Pfalz, J., Liere, K., Kandlbinder, A., Dietz, K. J., and Oelmüller, R. (2006). pTAC2, -6, and -12 are components of the transcriptionally active plastid chromosome that are required for plastid gene expression. Plant Cell 18, 176–197. doi: 10.1105/tpc.105.036392
Phinney, B. S., and Thelen, J. J. (2005). Proteomic characterization of a triton-insoluble fraction from chloroplasts defines a novel group of proteins associated with macromolecular structures. J. Proteome Res. 4, 497–506. doi: 10.1021/pr049791k
Pulido, P., Spínola, M. C., Kirchsteiger, K., Guinea, M., Pascual, M. B., Sahrawy, M., et al. (2010). Functional analysis of the pathways for 2-Cys peroxiredoxin reduction in Arabidopsis thaliana chloroplasts. J. Exp. Bot. 61, 4043–4054. doi: 10.1093/jxb/erq218
Ramundo, S., Casero, D., Mühlhaus, T., Hemme, D., Sommer, F., Crèvecoeur, M., et al. (2014). Conditional depletion of the chlamydomonas chloroplast ClpP protease activates nuclear genes involved in autophagy and plastid protein quality control. Plant Cell 26, 2201–2222. doi: 10.1105/tpc.114.124842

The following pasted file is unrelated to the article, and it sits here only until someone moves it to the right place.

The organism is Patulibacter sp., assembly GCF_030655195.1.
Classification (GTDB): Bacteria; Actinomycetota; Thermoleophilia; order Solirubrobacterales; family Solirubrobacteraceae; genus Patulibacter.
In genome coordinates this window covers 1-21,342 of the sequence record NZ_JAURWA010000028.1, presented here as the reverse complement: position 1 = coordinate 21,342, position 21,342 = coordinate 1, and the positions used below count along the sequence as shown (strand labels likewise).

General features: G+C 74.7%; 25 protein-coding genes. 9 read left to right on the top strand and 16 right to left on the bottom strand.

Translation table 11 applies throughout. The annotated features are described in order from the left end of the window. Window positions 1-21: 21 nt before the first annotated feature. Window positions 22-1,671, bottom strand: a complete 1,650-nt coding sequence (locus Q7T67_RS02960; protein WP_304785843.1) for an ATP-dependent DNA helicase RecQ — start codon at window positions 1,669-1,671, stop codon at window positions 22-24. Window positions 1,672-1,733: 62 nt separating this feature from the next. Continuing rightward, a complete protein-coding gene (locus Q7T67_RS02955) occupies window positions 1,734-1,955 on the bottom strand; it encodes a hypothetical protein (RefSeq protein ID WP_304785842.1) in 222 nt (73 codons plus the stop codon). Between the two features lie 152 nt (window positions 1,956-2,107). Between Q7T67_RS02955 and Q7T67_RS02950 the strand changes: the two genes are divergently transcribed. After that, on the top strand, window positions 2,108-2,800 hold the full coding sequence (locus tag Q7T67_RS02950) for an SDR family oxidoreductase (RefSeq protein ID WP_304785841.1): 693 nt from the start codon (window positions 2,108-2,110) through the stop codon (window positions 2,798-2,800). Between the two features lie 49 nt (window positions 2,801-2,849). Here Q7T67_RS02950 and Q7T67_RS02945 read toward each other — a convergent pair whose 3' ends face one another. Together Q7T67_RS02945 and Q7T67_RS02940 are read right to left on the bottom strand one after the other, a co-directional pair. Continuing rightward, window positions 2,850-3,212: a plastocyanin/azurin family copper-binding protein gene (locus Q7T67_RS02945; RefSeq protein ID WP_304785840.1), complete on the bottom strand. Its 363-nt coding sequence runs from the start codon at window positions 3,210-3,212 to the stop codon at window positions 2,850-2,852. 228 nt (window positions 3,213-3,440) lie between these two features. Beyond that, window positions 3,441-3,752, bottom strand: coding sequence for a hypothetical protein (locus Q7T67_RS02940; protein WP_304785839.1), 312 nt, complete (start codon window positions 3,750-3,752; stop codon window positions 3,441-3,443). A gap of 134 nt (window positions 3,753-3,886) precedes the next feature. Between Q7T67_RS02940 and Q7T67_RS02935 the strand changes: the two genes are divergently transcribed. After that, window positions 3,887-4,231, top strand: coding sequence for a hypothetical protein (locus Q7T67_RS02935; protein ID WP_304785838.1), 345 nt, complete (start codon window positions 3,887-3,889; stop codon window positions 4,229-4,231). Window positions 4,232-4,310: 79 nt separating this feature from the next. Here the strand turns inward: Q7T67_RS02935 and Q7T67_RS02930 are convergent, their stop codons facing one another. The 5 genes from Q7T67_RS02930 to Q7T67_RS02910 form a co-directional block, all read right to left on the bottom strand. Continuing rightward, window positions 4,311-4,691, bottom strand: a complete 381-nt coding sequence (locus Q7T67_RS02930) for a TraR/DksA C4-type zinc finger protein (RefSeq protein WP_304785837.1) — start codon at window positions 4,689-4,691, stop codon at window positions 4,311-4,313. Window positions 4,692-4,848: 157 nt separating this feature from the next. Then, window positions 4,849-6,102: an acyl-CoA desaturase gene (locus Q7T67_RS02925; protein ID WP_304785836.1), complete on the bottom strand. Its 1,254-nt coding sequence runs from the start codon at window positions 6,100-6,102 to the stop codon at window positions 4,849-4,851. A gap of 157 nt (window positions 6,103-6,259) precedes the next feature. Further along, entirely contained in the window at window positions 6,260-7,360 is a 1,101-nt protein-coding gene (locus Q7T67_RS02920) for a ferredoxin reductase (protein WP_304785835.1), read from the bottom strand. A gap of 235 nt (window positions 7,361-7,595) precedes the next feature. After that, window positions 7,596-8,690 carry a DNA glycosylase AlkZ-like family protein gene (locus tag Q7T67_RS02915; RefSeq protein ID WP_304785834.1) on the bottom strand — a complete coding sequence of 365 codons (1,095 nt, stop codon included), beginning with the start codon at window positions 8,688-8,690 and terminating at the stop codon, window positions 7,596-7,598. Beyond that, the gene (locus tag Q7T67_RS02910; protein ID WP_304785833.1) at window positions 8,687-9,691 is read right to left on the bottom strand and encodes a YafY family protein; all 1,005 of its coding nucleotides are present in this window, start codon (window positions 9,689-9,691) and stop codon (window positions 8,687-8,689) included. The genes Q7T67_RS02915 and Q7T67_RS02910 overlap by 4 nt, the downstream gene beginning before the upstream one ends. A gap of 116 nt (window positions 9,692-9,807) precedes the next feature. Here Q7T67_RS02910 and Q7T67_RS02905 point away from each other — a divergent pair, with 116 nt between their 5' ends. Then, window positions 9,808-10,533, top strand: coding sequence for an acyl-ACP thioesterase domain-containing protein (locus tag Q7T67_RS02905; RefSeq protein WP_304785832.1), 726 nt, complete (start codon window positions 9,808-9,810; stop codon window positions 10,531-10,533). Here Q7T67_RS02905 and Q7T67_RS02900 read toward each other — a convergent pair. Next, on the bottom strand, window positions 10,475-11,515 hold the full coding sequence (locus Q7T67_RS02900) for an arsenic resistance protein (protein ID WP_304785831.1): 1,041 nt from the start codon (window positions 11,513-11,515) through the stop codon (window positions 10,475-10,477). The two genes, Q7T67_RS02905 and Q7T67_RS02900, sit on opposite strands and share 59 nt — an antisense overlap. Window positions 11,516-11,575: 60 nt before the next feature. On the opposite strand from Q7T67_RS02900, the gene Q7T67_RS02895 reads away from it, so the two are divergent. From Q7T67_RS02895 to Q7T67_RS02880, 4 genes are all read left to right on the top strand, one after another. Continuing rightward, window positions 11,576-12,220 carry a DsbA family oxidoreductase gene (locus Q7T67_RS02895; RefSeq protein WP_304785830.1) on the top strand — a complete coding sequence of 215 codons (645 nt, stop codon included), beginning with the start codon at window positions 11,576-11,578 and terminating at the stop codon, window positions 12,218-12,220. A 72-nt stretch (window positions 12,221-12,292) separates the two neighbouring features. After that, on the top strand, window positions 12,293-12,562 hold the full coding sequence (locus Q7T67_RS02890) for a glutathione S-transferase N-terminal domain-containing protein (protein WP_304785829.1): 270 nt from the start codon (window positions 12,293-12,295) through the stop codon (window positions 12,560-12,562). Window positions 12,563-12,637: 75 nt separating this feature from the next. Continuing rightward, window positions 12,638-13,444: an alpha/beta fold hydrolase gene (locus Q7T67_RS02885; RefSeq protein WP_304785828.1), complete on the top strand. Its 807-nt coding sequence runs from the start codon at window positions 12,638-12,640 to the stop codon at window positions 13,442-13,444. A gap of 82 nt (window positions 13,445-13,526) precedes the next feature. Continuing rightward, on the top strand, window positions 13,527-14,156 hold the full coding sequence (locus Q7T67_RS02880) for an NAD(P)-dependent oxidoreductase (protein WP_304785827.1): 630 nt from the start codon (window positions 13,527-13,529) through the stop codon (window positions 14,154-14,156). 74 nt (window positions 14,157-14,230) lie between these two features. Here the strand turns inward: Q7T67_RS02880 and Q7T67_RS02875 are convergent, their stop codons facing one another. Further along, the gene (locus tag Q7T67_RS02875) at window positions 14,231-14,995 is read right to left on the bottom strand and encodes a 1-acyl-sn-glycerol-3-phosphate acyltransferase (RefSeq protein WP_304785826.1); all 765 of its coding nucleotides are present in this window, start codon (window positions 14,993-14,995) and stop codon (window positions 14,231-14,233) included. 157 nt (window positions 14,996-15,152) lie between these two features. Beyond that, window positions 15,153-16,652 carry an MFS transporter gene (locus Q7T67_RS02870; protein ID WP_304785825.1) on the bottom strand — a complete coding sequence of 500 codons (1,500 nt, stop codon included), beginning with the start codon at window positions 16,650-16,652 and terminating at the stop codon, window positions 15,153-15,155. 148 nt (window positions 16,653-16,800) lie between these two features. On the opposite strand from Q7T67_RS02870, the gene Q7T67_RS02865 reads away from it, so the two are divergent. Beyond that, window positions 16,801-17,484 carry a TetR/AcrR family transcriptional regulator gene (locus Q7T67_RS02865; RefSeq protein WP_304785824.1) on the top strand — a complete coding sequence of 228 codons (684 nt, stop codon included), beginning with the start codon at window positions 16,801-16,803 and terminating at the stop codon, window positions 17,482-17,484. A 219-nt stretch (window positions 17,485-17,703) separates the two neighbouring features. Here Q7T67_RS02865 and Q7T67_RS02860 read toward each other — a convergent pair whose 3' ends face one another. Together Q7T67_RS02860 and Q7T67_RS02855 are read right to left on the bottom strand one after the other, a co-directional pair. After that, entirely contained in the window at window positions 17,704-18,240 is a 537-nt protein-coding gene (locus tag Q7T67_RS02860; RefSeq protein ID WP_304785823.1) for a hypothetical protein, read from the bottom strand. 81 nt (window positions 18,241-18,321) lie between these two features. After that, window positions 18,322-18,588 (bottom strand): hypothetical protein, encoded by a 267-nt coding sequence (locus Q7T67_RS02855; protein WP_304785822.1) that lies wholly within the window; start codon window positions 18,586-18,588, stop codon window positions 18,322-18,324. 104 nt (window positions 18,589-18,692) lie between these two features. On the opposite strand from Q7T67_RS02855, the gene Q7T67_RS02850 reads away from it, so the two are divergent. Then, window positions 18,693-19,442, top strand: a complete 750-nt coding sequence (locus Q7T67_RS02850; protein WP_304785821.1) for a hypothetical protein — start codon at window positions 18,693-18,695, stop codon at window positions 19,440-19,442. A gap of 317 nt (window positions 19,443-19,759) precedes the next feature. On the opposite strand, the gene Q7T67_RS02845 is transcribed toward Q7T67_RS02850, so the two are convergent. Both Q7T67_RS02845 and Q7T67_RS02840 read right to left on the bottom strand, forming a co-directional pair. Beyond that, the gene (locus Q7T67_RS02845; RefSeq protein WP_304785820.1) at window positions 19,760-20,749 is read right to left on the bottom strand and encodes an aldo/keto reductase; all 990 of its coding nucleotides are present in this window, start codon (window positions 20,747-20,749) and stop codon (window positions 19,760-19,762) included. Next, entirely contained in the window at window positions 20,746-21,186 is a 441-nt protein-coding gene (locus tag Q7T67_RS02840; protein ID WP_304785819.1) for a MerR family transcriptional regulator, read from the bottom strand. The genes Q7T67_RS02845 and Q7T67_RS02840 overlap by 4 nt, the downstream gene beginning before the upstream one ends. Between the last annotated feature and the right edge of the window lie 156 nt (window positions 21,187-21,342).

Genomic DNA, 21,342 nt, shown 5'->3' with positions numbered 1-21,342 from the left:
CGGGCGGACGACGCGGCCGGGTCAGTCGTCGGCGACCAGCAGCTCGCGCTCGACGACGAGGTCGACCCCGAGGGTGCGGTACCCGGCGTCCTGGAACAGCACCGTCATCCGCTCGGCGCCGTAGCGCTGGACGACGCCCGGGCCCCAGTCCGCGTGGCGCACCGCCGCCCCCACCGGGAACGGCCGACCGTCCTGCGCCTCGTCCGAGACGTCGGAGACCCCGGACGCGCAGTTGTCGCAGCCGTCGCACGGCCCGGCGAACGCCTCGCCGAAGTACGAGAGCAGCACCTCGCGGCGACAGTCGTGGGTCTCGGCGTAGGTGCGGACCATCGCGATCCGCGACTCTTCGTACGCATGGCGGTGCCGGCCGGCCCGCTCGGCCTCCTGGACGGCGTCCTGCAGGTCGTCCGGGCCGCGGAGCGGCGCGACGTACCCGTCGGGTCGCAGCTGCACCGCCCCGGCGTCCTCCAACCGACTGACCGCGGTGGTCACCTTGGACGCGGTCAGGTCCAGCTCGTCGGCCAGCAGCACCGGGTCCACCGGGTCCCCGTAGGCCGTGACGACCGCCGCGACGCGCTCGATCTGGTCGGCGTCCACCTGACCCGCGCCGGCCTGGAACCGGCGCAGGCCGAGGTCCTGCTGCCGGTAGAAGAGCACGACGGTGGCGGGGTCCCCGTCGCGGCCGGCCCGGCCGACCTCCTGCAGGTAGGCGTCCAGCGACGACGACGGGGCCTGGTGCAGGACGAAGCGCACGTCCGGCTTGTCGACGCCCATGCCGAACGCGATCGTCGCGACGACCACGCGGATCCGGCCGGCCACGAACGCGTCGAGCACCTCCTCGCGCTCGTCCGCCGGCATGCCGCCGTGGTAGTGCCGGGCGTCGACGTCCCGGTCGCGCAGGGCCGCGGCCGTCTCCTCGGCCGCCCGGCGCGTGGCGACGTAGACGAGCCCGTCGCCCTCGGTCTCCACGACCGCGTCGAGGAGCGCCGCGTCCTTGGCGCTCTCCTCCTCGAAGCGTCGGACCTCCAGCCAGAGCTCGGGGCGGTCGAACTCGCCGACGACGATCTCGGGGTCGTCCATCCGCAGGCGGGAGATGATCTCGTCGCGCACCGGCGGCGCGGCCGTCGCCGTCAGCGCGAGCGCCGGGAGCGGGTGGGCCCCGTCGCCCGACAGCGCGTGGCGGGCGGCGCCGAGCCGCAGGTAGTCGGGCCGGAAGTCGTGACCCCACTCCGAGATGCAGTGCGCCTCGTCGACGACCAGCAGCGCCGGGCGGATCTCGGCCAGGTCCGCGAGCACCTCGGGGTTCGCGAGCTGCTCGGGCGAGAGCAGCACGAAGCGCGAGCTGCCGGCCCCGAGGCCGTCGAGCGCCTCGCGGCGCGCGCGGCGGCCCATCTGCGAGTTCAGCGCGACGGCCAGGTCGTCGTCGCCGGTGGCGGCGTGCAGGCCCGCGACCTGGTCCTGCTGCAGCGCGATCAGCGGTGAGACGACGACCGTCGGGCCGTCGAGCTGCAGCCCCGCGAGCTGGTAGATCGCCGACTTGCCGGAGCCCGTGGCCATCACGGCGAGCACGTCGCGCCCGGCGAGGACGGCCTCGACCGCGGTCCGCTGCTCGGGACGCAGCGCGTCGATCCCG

Ramundo, S., Rahire, M., Schaad, O., and Rochaix, J. D. (2013). Repression of essential chloroplast genes reveals new signaling pathways and regulatory feedback loops in chlamydomonas. Plant Cell 25, 167–186. doi: 10.1105/tpc.112.103051
Rey, P., Becuwe, N., Barrault, M. B., Rumeau, D., Havaux, M., Biteau, B., et al. (2007). The Arabidopsis thaliana sulfiredoxin is a plastidic cysteine-sulfinic acid reductase involved in the photooxidative stress response. Plant J. 49, 505–514. doi: 10.1111/j.1365-313X.2006.02969.x
Richly, E., and Leister, D. (2004). An improved prediction of chloroplast proteins reveals diversities and commonalities in the chloroplast proteomes of Arabidopsis and rice. Gene 329, 11–16. doi: 10.1016/j.gene.2004.01.008
Rochaix, J. D., and Ramundo, S. (2015). Conditional repression of essential chloroplast genes: evidence for new plastid signaling pathways. Biochim. Biophys. Acta 1847, 986–992. doi: 10.1016/j.bbabio.2014.11.011